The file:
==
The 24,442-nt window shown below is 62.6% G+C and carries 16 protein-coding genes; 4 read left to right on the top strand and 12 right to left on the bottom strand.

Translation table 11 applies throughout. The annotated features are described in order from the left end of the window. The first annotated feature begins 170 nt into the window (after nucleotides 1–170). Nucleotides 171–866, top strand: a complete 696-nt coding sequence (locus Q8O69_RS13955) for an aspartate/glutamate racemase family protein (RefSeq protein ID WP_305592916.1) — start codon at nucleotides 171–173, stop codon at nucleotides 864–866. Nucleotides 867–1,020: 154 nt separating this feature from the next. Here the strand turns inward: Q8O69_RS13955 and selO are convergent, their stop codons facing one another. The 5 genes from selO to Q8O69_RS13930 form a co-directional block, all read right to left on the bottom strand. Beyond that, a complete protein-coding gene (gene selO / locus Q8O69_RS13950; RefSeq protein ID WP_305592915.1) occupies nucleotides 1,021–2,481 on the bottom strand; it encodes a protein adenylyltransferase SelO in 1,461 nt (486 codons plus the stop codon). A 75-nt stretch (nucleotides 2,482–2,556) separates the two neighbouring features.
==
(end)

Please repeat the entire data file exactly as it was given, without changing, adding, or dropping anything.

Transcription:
The 24,442-nt window shown below is 62.6% G+C and carries 16 protein-coding genes; 4 read left to right on the top strand and 12 right to left on the bottom strand.

Translation table 11 applies throughout. The annotated features are described in order from the left end of the window. The first annotated feature begins 170 nt into the window (after nucleotides 1–170). Nucleotides 171–866, top strand: a complete 696-nt coding sequence (locus Q8O69_RS13955) for an aspartate/glutamate racemase family protein (RefSeq protein ID WP_305592916.1) — start codon at nucleotides 171–173, stop codon at nucleotides 864–866. Nucleotides 867–1,020: 154 nt separating this feature from the next. Here the strand turns inward: Q8O69_RS13955 and selO are convergent, their stop codons facing one another. The 5 genes from selO to Q8O69_RS13930 form a co-directional block, all read right to left on the bottom strand. Beyond that, a complete protein-coding gene (gene selO / locus Q8O69_RS13950; RefSeq protein ID WP_305592915.1) occupies nucleotides 1,021–2,481 on the bottom strand; it encodes a protein adenylyltransferase SelO in 1,461 nt (486 codons plus the stop codon). A 75-nt stretch (nucleotides 2,482–2,556) separates the two neighbouring features.